Small Business Minnesota tracks key issues at the Capitol

Plymouth-based statewide advocacy group releases its legislative agenda 

Plymouth-based Small Business Minnesota has spent the last year growing membership and developing a platform on which to advance its mission of “representing the real needs of small business.”

The group consists of around 300 businesses from across the state, most of which employ 100 or fewer workers. In order to advocate for its member base, the organization recently released a document of its priorities for the current legislative session.

The following are selected issues that appear in SBM’s 2014 and Ongoing Legislative Priorities document:

 

Minimum wage increase

Minimum wage reform leads the priorities list and has been the fuel for a substantial debate centering about the state’s lowest paid workers.

Audrey Britton, business owner and SBM Government Relations and Affairs Committee Chair, said the organization believes that an increase is inevitable. However, the group hopes to keep the needs of small employers in the conversation.

Britton continued to advocate for reconsideration where tipped workers are concerned. She said there is a number of small restaurant owners in the member base, and some of them may have to “close down” should the wage increase affect waitresses, bus boys or others who earn a regular salary from gratuity.

However, the board does support a well-implemented wage hike.

“I believe it can, honestly, create a lot of jobs,” said Jim Kelco, board member and owner of Kelco Services. “I think it can generate some new dollars in the economy. That’s going to be beneficial to us.”

Net Neutrality

The priorities document reads, “We support efforts to increase Internet access, affordability and equity. Small businesses depend on affordable, modern and equitable Internet access. Yet, in the United States Internet access is comparatively expensive, slow and unfairly distributed.”

The concept of net neutrality involves ensuring that Internet service providers and governments don’t discriminate in charging or providing service based on user, content or application.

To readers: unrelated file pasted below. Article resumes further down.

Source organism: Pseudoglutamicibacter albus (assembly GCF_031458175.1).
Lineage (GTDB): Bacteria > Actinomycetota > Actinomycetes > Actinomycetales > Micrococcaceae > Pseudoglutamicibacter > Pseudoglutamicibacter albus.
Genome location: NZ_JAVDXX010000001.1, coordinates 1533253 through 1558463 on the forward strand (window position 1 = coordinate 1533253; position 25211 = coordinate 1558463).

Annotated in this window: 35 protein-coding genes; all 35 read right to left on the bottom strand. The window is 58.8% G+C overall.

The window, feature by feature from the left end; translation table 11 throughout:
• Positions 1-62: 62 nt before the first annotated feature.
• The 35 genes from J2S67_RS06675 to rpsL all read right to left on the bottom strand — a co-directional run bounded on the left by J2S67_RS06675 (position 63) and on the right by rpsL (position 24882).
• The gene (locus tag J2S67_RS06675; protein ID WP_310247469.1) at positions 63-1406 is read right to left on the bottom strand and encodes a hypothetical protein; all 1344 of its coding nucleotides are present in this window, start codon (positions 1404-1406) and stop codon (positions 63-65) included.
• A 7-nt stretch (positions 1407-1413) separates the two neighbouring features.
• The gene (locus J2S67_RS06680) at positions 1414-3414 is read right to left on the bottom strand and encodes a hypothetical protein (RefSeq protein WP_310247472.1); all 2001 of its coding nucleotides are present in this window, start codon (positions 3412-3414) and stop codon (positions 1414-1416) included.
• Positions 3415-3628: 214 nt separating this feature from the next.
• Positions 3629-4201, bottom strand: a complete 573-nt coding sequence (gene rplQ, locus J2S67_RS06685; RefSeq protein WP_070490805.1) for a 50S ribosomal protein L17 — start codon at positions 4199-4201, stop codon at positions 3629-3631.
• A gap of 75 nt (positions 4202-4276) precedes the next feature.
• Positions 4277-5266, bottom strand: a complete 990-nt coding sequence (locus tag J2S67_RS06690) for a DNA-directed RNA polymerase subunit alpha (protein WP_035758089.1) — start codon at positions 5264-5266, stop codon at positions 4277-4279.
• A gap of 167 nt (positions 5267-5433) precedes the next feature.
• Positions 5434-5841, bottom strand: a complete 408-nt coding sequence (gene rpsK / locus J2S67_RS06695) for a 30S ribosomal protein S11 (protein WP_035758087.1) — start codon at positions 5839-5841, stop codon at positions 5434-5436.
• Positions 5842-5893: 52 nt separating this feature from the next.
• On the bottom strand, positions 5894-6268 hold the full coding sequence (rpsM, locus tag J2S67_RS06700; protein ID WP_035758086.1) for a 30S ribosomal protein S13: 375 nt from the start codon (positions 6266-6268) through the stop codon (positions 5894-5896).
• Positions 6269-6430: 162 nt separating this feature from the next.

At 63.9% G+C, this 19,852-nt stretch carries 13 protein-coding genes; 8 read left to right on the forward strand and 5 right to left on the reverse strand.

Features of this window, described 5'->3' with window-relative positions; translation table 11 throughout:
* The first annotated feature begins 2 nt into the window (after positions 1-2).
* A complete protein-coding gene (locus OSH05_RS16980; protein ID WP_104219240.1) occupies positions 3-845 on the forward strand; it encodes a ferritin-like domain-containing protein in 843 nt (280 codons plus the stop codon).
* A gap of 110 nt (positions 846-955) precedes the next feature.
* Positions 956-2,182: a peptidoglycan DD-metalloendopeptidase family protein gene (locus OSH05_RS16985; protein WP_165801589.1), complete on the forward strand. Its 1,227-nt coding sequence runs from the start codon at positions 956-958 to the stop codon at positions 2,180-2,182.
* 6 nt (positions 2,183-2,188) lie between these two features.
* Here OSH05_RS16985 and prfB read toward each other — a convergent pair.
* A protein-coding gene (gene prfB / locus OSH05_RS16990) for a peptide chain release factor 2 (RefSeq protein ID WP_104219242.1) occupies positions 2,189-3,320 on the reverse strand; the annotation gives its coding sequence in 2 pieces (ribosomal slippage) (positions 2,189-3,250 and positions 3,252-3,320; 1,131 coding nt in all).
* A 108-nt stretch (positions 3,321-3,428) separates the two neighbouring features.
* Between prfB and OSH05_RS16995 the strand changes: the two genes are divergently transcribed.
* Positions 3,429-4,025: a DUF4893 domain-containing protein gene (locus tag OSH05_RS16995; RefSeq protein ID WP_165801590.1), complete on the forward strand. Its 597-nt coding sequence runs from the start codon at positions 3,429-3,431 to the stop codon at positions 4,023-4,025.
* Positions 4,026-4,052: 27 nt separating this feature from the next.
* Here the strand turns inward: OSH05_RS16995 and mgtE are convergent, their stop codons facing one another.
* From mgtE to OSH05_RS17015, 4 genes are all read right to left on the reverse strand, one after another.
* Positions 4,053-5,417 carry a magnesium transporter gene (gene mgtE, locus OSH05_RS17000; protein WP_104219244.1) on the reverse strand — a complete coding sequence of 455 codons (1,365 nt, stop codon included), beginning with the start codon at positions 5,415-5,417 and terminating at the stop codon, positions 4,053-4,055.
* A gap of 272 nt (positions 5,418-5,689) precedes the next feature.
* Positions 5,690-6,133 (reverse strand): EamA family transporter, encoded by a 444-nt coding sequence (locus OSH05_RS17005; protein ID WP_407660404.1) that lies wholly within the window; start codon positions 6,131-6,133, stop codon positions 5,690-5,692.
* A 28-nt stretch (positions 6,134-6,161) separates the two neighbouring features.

“It’s complex, and we didn’t expect anything this session,” Britton said. “But it’s a huge business issue, especially if you’re in outstate greater Minnesota, it’s going to effect you greatly.”

Former co-chair of the business group Ben Kyriagis said his business, World Trade Network in Minneapolis depends on fast, reliable and affordable Internet access and that it’s crucial to protect those rights in favor of small business.

“We depend on the Internet, and I think most businesses do these days,” Kyriagis said. “If everybody in the state had [good internet access] the economy would be so much better. If you can’t get access to Internet, you can start a successful business. It’s that simple.”

Other issues 

Also appearing on the priorities list are affordable health insurance, transportation, education for a ready workforce, tax code reform, impartial justice and sustainable business practices, among others.

To advocate for the group’s member base, Britton said it has engaged in lobbying at the Capitol on minimum wage, transit and tax code reform. The group has also been letter-writing and keeping close tabs on the issues.

Moving forward into the next year, Kelco said the fairly young board will focus on growing membership, continuing advocacy and adjusting bylaws.

For more information about the organization, visit smallbusinessmn.org.

 

Contact Brian Rosemeyer at [email protected]